Sedentary Work Exerting up to 10 pounds (4.5 kg) of force occasionally and/or a negligible amount of force frequently or constantly to lift, carry, push, pull, or otherwise move objects, including the human body. Sedentary work involves sitting most of the time, but may involve walking or standing for brief periods of time. Jobs are sedentary if walking and standing are required only occasionally and other sedentary criteria are met.

Light Work Exerting up to 20 pounds (9.1 kg) of force occasionally and/or up to 10 pounds (4.5 kg) of force frequently, and/or negligible amount of force constantly to move objects. Physical demand requirements are in excess of those for Sedentary Work. Light Work usually requires walking or standing to a significant degree. However, if the use of the arm and/or leg controls requires exertion of forces greater than that for Sedentary Work and the worker sits most the time, the job is rated Light Work.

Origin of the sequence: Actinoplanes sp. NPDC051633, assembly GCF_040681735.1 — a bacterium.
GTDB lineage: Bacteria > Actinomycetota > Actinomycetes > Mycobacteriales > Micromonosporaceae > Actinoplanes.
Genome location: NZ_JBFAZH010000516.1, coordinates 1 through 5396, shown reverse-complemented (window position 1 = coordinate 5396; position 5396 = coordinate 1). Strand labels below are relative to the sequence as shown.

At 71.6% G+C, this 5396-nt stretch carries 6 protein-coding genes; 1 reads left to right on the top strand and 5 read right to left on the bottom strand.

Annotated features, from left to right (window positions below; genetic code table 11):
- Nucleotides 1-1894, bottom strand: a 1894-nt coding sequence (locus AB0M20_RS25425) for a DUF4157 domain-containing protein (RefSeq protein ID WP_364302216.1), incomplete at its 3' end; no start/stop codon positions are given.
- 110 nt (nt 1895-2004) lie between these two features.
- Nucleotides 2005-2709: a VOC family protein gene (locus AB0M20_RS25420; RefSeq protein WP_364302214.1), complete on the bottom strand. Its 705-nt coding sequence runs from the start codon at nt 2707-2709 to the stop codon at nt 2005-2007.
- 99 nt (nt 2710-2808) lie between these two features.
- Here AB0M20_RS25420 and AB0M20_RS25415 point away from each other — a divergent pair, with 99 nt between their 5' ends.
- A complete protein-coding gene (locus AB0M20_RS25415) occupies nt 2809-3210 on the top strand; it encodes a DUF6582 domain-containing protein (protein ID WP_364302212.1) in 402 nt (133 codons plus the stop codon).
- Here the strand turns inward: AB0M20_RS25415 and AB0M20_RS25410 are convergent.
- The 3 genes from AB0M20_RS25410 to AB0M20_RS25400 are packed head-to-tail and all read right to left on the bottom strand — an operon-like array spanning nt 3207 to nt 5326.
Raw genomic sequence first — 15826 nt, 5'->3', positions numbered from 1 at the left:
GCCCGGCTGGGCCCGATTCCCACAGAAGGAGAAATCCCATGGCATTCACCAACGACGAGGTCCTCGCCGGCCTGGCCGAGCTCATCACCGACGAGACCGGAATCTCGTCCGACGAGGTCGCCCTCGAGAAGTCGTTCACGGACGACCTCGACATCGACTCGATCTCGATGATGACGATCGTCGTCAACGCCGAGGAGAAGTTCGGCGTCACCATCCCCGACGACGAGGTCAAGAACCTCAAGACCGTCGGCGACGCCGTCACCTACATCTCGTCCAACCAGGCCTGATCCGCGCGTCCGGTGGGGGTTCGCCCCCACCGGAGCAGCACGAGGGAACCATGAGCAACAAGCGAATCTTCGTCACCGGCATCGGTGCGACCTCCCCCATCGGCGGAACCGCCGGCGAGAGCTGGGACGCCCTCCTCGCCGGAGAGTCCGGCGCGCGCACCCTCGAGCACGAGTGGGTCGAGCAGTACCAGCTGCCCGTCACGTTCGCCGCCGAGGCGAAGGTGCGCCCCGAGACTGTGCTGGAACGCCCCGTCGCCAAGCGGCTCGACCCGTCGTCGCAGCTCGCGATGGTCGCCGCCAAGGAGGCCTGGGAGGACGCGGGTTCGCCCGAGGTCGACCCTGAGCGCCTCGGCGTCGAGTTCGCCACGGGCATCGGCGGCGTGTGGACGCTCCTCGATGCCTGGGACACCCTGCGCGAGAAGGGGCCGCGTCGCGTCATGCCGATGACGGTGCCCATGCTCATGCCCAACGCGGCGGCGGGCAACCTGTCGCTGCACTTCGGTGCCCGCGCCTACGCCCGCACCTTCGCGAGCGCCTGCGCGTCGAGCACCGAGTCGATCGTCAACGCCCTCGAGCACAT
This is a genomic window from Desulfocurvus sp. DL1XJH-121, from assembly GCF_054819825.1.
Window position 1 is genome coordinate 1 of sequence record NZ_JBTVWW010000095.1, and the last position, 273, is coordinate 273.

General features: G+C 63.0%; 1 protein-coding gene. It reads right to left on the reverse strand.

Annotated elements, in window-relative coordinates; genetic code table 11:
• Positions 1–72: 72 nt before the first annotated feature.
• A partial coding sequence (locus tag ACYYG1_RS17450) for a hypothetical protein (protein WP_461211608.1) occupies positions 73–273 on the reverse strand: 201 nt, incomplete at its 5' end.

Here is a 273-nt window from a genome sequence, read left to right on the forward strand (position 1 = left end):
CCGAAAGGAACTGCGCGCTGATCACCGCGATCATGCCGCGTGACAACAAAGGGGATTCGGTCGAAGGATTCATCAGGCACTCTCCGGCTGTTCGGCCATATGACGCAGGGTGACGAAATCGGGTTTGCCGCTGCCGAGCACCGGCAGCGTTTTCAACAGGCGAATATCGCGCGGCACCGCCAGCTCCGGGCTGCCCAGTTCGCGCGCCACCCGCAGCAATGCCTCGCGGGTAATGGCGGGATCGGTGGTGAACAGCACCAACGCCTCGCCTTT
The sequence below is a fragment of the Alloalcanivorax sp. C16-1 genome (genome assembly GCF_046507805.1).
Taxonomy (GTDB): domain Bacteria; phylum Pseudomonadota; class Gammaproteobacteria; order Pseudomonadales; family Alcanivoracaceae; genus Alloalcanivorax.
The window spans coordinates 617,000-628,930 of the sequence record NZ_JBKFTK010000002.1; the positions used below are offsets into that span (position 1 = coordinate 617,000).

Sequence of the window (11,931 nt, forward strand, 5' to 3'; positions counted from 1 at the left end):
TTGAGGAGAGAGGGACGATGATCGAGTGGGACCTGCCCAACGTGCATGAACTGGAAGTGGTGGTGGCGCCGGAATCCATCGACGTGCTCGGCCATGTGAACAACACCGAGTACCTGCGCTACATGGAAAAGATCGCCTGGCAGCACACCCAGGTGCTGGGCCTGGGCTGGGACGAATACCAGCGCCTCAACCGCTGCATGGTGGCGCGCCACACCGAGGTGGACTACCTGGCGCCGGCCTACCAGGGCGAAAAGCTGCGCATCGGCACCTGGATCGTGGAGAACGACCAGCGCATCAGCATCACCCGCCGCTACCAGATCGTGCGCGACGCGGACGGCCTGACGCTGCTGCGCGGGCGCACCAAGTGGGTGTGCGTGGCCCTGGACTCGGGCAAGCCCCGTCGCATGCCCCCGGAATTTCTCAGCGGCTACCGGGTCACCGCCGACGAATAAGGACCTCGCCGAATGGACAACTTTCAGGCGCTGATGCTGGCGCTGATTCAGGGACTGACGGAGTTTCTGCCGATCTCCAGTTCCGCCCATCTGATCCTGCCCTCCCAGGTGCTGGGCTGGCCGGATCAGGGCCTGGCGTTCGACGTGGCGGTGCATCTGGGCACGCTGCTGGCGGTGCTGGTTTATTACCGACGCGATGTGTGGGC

Medium Work Exerting up to 50 (22.7 kg) pounds of force occasionally, and/or up to 25 pounds (11.3 kg) of force frequently, and/or up to 10 pounds (4.5 kg) of forces constantly to move objects.

Heavy Work Exerting up to 100 pounds (45.4 kg) of force occasionally, and/or up to 50 pounds (22.7 kg) of force frequently, and/or in excess of 20 pounds (9.1 kg) of force constantly to move objects.

Very Heavy Work Exerting in excess of 100 pounds (45.4 kg) of force occasionally, and/or in excess of 50 pounds (22.7 kg) of force frequently, and/or in excess of 20 pounds (9.1 kg) of force constantly to move objects.

Job Classification

In most duration tables, five job classifications are displayed. These job classifications are based on the amount of physical effort required to perform the work. The classifications correspond to the Strength Factor classifications described in the United States Department of Labor's Dictionary of Occupational Titles. The following definitions are quoted directly from that publication.

Sedentary Work Exerting up to 10 pounds (4.5 kg) of force occasionally and/or a negligible amount of force frequently or constantly to lift, carry, push, pull, or otherwise move objects, including the human body. Sedentary work involves sitting most of the time, but may involve walking or standing for brief periods of time. Jobs are sedentary if walking and standing are required only occasionally and other sedentary criteria are met.